In preparing for boomers, we must be careful to focus not only on addressing their changing health needs, but also the expectations they have for their aging lifestyle.

Independence is key

Baby boomers skew younger than today’s senior living resident — the oldest of the boomers are 74 while the age of the typical resident is 85. 

This group will likely be in better health by the time they age into senior living communities. In turn, they will have more independence at an older age and less need for acute healthcare infrastructure and assistance in everyday life. This makes independence and freedom of choice a huge consideration when choosing an entry-level community.

Most senior living communities today are in suburbs or mixed residential/retail neighborhoods. Location has largely kept seniors removed from “what’s happening.” 

Boomers are more interested in being connected to the community at large, not just their senior living community. Proximity to urban density, where one can walk to shopping, social activities and restaurants, is more important than specialized healthcare services when taking the next step into senior living.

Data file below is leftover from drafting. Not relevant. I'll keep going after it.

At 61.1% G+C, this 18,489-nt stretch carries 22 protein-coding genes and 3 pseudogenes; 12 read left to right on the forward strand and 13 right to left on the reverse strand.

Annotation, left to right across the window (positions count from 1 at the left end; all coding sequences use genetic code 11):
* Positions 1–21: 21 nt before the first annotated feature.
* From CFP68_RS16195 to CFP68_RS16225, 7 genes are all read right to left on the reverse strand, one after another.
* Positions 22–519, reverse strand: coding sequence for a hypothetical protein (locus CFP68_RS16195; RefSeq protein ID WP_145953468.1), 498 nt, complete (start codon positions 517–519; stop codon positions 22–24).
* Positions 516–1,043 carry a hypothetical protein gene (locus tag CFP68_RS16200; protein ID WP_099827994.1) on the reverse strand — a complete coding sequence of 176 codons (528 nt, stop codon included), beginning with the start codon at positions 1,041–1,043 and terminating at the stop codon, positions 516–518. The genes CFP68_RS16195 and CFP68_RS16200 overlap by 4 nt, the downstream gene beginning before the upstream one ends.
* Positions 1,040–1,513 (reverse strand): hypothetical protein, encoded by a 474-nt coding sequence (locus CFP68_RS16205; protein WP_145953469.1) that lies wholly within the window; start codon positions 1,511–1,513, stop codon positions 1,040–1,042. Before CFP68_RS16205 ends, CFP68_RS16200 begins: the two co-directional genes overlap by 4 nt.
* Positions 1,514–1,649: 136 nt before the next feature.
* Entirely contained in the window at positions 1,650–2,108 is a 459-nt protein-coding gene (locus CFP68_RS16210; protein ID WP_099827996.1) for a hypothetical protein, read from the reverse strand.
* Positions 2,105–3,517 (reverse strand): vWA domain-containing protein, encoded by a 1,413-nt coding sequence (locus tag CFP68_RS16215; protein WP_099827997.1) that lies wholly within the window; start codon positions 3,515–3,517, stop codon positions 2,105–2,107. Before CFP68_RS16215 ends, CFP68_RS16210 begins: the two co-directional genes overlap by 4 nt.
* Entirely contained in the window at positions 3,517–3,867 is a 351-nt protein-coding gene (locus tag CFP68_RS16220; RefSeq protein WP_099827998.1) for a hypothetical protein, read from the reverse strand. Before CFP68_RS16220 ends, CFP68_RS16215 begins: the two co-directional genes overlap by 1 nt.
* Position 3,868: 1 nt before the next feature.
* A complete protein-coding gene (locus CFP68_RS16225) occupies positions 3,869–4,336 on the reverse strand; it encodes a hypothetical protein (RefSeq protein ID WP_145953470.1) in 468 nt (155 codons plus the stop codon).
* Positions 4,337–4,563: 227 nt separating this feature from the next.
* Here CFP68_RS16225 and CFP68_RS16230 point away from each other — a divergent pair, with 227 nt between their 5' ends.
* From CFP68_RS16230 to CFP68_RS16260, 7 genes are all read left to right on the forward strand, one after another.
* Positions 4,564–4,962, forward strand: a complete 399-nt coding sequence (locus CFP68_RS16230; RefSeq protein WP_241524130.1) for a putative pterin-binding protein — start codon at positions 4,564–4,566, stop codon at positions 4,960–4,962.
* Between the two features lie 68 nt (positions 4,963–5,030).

There is also no desire for a community where all the activity is confined to walls and segregated by hallways. We should instead look to the trend toward multi-use urban dwelling and the revitalization of urban live/work/shop spaces for inspiration. 

If the home is our biggest competitor, we can’t overlook the importance of the home office. Boomers are working longer than previous generations. Many have already adapted to the freedom of a work-from-home lifestyle. 

Coworking spaces are an attractive amenity that supports this new aspect of the aging boomer lifestyle. These areas meet the desire for connectedness and diversity, and allow them to maintain a level of personal and professional independence as their mobility needs change.